Seen and Heard: Low interest rates for IBRC borrowers

Elsewhere, no sale of Mater Private and Robert Watt favourite for Central Bank governor

The media report says that all the IBRC borrowers involed were commercial borrowers and do not include Irish Nationwide mortgage holders. Photograph: iStockPhoto

The media report says that all the IBRC borrowers involed were commercial borrowers and do not include Irish Nationwide mortgage holders. Photograph: iStockPhoto

 

More than 1,000 borrowers owing €9 billion to Irish Bank Resolution Corporation were paying interest rates on their loans of less than 2 per cent at the time the bank entered liquidation in 2013, according to the Sunday Business Post.

The paper says that they were all commercial borrowers and do not include Irish Nationwide mortgage holders.

The paper also reports that the estimated €500 million sale of the Mater Private hospital to NetCare, a South African company, has been shelved.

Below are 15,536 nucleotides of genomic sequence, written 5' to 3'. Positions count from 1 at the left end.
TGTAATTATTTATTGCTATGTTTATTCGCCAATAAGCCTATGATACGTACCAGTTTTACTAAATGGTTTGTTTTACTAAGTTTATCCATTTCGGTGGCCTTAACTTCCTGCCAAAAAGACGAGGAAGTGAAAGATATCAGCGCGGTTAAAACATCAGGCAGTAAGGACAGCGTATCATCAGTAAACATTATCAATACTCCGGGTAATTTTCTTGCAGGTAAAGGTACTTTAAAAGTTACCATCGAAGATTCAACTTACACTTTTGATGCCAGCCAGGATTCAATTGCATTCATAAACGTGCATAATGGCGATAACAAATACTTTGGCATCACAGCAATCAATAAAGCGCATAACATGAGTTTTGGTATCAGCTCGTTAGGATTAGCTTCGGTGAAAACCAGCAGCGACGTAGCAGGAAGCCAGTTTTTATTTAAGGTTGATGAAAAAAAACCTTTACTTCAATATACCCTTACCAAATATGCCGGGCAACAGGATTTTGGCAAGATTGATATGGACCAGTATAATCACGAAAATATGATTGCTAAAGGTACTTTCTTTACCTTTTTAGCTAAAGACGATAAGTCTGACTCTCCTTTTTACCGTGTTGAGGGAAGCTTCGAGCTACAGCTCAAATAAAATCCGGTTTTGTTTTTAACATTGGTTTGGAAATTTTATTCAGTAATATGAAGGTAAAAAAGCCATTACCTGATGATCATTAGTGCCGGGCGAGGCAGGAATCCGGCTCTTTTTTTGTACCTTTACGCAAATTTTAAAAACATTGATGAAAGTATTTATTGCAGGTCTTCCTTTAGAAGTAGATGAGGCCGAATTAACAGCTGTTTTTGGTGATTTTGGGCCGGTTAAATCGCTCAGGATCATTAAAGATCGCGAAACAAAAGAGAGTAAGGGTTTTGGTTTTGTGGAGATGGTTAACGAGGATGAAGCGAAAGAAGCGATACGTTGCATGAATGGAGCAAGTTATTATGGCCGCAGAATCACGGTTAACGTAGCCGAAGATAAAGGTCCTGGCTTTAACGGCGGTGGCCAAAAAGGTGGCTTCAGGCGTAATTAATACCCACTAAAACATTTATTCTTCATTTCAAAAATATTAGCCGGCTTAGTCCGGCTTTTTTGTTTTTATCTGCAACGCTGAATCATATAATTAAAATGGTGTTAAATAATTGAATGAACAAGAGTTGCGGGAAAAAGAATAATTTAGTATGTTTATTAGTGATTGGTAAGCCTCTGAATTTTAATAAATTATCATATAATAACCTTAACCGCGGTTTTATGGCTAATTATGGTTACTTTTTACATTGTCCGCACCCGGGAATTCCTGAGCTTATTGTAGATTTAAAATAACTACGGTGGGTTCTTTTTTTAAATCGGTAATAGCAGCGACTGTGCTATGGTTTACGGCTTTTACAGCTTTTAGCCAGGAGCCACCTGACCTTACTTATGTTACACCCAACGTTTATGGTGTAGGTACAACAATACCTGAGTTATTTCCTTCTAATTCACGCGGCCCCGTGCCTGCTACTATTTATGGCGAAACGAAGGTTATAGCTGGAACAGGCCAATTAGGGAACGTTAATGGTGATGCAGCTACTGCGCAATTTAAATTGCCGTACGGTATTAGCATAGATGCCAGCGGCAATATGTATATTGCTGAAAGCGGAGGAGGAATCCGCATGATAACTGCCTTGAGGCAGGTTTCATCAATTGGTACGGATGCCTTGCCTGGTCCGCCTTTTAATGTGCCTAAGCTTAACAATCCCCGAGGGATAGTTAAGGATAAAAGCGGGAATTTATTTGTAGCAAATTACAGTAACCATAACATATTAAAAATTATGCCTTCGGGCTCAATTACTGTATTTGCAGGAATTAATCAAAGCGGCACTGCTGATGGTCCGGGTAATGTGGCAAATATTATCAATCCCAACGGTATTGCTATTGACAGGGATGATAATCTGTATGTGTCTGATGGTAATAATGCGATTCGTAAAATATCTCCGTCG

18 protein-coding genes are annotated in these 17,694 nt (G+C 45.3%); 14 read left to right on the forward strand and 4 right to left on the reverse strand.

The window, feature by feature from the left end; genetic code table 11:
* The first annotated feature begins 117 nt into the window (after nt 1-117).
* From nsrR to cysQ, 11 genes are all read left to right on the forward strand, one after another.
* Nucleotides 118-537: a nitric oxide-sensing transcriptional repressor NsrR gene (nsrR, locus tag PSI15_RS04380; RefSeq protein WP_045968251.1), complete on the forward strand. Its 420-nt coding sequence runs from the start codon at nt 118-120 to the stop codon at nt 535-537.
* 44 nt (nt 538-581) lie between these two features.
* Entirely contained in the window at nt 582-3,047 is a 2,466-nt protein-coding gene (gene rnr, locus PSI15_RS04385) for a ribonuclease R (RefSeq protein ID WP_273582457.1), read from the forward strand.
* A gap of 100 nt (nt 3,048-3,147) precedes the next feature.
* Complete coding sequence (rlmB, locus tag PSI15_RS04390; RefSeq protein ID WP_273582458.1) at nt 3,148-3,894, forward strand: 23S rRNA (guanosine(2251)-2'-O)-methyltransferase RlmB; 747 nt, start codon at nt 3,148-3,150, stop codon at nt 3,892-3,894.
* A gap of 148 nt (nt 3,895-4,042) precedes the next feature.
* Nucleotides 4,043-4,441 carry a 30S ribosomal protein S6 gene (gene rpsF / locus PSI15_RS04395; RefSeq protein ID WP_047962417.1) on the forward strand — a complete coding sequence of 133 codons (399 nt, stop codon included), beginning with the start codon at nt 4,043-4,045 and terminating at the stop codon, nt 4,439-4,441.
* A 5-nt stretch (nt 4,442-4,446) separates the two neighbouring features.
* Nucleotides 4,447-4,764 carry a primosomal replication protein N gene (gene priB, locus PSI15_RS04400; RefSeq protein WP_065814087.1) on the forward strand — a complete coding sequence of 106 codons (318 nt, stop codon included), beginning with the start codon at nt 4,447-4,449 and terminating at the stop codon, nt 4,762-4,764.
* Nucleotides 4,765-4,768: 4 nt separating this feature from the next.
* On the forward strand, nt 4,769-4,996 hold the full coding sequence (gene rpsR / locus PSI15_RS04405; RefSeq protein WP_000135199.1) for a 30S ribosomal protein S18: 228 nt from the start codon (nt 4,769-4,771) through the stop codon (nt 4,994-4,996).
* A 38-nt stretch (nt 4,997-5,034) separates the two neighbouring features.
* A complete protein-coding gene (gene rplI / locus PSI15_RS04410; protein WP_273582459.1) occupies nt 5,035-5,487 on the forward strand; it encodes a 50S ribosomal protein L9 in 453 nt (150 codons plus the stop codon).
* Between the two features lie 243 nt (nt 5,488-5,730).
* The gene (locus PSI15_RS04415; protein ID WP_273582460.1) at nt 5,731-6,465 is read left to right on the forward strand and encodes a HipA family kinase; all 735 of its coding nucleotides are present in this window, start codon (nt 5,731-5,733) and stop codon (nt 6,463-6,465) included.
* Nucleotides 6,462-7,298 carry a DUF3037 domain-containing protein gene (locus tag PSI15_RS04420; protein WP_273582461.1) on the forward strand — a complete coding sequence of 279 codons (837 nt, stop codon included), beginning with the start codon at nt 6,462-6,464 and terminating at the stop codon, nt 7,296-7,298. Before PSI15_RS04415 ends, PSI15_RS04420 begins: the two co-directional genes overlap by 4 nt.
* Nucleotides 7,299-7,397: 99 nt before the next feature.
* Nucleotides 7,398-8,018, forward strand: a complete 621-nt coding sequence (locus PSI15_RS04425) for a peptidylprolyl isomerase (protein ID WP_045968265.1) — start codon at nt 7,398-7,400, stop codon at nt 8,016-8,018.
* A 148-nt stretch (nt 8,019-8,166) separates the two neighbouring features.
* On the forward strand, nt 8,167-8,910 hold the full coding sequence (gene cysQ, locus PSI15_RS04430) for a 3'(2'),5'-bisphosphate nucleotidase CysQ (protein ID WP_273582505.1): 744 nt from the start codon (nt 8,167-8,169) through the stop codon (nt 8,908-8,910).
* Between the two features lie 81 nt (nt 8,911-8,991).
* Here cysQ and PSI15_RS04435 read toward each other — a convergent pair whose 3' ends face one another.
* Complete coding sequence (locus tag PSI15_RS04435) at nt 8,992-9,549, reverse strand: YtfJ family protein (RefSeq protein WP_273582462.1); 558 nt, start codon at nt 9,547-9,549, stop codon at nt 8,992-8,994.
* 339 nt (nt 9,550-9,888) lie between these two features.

The Post speculates that the deal fell down at a late stage because the vendors were unsatisfied with the price. However, it is suggested that a management buyout of the hospital is still a possibility.

The Sunday Times says that Robert Watt, currently the secretary general of the Department of Public Expenditure and Reform, has emerged as the leading candidate to replace Patrick Honohan as governor of the Central Bank.

An open competition for the role will be held, however, the Times says that highly-regarded administrator Watt is a strong contender because of the need to restructure the bank’s unwieldy organisational structure.

Rebranded

Sunday TimesUPCVirgin Media

The paper reports that a rebrand may cost up to €2 million while UPC conceded that a rebrand is a possibility “at some point in the future”.

Liberty Global is the owner of both UPC and Virgin Media.

The Sunday Independent reports that billionaire hedge fund manager Crispin Odey has placed a large financial bet that the share price of Bank of Ireland will fall, against the backdrop of the current euro crisis.

The paper estimates London-based Odey’s exposure at €60 million.

All such “short” positions, as they are known, must be notified to the Central Bank, which has recorded Odey’s bet in official figures.

The paper also reports that Saudi Arabia, which is the world’s top oil producer, is preparing to ramp up production to maximum levels, which should see a further dip in the price of oil.

Goldman Sachs and Citigroup are both predicting that it will head towards maximum production levels later this year.

This increase from Saudi Arabia will be in an effort to further restrain growth in other producing nations, such as the US and Brazil.